True generosity is when you act from selfless motivation, giving something and expecting nothing in return.

This is what Jesus encourages, saying, “your father who sees in secret will reward you” (Matthew 6:4)

Again, that is easier said than done. The way we can be motivated to truly act that way is through the message of the Gospel. First of all, the Gospel is that God has been generous to you, not as a transaction, but simply just because He loves you and enjoys blessing you. That’s grace. Secondly, the Gospel gives you an identity: it affirms you, saying that God not only knows you fully, but loves you completely.

Many people believe that they can either be known completely or loved completely, but not both – because if someone really gets to know them, they couldn’t possibly love them. Therefore, in order for people to love them and accept them completely, they cannot possibly allow anyone to know them completely.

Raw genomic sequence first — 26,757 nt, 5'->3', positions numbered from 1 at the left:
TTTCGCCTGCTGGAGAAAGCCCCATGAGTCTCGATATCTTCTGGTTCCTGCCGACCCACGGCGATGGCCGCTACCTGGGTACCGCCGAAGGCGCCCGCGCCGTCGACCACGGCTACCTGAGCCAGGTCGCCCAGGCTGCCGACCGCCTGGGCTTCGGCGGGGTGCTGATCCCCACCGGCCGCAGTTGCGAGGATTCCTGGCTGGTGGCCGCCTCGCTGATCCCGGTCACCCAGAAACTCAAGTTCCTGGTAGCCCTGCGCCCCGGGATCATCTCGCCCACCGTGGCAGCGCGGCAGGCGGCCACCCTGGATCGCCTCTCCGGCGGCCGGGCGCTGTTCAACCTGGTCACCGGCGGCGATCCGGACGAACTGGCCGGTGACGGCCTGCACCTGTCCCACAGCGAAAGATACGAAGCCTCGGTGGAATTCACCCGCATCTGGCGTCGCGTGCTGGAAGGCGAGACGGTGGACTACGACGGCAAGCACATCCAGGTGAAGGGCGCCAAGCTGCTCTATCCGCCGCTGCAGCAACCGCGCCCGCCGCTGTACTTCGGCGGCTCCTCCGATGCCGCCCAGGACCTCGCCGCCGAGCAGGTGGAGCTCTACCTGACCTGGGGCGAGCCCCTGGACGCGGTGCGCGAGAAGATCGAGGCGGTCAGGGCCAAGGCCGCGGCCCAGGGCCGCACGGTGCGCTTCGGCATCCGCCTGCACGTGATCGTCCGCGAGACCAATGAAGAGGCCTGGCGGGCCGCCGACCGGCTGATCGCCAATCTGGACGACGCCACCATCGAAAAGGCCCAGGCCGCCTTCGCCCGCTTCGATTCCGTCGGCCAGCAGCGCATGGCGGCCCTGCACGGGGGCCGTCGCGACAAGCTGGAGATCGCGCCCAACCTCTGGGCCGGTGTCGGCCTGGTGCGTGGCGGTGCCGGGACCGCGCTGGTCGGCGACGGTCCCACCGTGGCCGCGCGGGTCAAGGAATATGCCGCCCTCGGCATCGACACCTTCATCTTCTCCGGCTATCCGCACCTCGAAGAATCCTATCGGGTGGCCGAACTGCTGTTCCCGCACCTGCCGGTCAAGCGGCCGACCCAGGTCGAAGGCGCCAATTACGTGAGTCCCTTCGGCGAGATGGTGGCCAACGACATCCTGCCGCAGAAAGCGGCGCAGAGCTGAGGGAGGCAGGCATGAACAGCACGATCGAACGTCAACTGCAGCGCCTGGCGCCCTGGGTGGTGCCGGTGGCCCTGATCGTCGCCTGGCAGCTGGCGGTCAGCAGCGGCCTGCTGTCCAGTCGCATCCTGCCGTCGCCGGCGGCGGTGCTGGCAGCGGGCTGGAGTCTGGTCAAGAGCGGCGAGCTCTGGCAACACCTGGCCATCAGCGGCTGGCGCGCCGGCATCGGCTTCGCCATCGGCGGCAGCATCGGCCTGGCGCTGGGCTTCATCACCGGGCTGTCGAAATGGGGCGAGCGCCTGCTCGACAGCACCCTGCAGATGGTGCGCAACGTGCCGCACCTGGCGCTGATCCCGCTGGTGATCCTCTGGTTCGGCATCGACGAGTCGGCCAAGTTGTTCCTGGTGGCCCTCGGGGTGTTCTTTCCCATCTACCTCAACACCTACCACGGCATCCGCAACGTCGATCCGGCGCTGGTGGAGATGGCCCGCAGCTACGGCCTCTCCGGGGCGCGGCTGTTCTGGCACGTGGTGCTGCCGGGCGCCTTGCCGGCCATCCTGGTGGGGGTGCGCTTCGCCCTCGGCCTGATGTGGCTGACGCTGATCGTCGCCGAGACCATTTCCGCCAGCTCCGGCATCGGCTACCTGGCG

But the message of the Gospel is that God BOTH knows you completely and loves you completely – at the same time. That’s incredible love and affirmation.

The message of the Gospel is that you have been justified in Christ, therefore you don’t need to work hard to justify yourself.

And when you really understand that – you’ll be free to give, expecting nothing in return: like God who gives even to the evil and the ungrateful. You’ll be free to give for the sake of giving, for the sake of another person or a cause, with no strings attached, because you are so firm in your identity, that you are already loved and justified and have value. The Gospel sets us free from our ulterior motives in doing even good things and from feelings of resentment towards those we have done acts of kindness for.